In the age of social media, many brands are endorsed by a celebrity. Kanye West represents Adidas, Beyonce represents Topshop and many others.
Whether they are famous by Youtube, Instagram or any other social media outlet, many take advantage of their social status to promote products while receiving benefits.
Stephanie Cabrera, sophomore early childhood education major, said she makes conscience purchase decisions based off what celebrity is endorsing the product.
“I make my purchase decisions based on who the celebrity is. I would not buy Kylie Cosmetics over Rihanna’s new Fenty Beauty line because I trust Rihanna’s view better,” Cabrera said.
“I like to watch YouTubers and what they buy. They impact my purchases because as a society, we hold celebrities styles up to a standard and so we feel we can trust their opinion,” said Louisa Contrelle, junior biology major.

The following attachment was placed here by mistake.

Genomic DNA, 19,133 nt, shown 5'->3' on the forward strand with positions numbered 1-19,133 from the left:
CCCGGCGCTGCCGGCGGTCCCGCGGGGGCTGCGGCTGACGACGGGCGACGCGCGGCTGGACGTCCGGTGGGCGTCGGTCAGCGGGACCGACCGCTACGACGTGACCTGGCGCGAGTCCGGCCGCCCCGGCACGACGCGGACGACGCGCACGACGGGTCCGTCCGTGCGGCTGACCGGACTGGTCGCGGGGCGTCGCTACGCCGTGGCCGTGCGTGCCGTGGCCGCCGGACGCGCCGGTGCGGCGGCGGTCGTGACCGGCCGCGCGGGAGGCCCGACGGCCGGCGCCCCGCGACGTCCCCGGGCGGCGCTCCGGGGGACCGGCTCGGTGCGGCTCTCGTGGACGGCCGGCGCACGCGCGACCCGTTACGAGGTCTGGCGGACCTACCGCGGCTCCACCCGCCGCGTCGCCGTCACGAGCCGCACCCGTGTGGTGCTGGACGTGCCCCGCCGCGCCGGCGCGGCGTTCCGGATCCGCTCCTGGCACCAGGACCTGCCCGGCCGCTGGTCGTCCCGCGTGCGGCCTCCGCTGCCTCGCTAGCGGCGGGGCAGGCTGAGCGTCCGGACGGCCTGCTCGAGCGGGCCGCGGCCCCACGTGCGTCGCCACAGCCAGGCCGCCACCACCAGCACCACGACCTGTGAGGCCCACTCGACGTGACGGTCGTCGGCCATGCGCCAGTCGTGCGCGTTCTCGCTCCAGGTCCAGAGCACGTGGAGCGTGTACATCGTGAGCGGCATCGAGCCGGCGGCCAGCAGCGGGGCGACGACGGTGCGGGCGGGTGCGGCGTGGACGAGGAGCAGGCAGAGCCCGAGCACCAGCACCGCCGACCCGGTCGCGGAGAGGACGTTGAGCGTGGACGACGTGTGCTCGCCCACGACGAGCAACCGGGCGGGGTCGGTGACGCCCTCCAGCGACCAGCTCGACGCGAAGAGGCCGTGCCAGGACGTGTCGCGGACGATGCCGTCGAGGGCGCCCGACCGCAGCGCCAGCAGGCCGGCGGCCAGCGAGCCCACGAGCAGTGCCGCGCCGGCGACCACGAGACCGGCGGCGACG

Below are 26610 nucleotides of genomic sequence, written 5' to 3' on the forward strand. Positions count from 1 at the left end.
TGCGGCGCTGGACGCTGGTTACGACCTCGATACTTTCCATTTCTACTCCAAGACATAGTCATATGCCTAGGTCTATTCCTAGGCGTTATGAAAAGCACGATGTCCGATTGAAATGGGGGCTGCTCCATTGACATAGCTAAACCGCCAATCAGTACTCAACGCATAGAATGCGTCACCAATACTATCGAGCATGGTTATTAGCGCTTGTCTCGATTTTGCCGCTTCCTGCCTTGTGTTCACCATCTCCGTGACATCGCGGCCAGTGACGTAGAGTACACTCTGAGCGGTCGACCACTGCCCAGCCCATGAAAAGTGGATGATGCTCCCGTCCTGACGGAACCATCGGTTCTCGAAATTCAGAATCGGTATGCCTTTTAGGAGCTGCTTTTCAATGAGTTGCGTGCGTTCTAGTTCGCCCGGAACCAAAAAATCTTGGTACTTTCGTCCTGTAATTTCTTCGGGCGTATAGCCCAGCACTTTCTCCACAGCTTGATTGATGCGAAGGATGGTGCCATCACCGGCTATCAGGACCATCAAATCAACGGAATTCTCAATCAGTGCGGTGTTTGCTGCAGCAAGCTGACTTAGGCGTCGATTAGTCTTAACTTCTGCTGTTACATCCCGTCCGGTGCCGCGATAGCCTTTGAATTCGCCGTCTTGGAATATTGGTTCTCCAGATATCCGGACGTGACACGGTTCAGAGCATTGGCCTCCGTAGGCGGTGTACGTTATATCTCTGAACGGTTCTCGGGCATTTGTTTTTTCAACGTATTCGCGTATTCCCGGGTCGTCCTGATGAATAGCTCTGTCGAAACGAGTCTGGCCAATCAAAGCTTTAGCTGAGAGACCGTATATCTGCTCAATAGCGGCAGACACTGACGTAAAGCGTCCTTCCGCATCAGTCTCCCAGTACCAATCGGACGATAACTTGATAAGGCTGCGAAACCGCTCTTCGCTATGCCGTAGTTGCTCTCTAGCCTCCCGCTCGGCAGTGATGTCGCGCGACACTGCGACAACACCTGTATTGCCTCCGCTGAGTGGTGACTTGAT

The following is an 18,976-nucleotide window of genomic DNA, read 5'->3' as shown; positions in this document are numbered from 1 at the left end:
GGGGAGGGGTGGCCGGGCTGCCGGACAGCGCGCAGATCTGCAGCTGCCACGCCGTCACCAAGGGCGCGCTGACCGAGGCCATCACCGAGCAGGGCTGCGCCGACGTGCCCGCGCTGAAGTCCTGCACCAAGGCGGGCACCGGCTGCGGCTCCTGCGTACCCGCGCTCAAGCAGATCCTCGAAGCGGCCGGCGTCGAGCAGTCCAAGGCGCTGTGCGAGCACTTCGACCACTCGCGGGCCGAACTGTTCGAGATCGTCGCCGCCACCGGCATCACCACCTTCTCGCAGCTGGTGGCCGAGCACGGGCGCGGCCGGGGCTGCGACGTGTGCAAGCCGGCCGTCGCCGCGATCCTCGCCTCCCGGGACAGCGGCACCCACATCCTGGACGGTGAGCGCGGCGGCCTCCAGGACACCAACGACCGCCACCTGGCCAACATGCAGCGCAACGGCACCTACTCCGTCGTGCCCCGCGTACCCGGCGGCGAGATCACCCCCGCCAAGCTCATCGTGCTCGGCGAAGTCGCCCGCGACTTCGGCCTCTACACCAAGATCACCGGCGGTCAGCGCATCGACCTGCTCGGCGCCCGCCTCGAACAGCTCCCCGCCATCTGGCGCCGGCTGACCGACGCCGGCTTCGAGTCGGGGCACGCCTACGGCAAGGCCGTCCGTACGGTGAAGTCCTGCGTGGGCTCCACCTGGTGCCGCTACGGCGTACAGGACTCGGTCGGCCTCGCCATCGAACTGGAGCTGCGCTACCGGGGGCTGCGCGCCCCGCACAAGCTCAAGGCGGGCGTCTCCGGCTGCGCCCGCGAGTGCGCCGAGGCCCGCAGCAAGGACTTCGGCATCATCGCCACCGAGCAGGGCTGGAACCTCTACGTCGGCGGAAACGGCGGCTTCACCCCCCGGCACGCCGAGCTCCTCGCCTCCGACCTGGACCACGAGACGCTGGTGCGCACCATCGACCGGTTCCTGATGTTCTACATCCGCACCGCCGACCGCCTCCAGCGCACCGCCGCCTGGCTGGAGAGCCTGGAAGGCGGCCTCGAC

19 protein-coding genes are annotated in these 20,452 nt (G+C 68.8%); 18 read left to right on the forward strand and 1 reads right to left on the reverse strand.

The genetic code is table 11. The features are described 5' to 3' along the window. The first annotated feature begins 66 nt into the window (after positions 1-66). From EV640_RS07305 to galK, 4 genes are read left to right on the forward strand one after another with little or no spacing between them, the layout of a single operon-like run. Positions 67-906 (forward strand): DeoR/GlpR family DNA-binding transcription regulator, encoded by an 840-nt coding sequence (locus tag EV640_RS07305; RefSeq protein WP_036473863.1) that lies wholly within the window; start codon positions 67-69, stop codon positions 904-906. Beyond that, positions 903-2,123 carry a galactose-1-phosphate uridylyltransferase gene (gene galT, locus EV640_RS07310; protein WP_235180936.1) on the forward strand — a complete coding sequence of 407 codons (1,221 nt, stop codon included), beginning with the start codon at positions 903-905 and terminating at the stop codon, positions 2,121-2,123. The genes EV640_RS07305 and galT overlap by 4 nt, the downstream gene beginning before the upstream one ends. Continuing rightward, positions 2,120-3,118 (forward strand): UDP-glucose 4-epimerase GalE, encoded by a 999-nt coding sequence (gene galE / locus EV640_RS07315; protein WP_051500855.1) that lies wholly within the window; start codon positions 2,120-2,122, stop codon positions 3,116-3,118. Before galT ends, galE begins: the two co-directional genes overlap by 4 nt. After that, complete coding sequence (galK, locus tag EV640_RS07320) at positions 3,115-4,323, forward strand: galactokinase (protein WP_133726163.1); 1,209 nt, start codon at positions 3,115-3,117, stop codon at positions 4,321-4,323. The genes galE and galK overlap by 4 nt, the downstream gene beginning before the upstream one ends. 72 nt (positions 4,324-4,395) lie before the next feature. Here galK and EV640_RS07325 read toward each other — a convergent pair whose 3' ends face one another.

If the celebrity makes a wrong move that does not sit well with the public, shoppers say it reflects poorly on the brand.
“Brands hire celebrity endorsers because they hope that their target market’s view of the celebrity will transfer to their market’s view of the brand. Sometimes this works well; other times it does not,” said Dr. Natalie Winter, professor of marketing and management and associate dean for the Dr. Robert K. Jabs School of Business.
If a celebrity makes a move that does not sit well with the public, it reflects poorly on the brand he or she endorses. As long as the celebrity’s image is consistent with brand expectations, positive attributions will result from endorsement.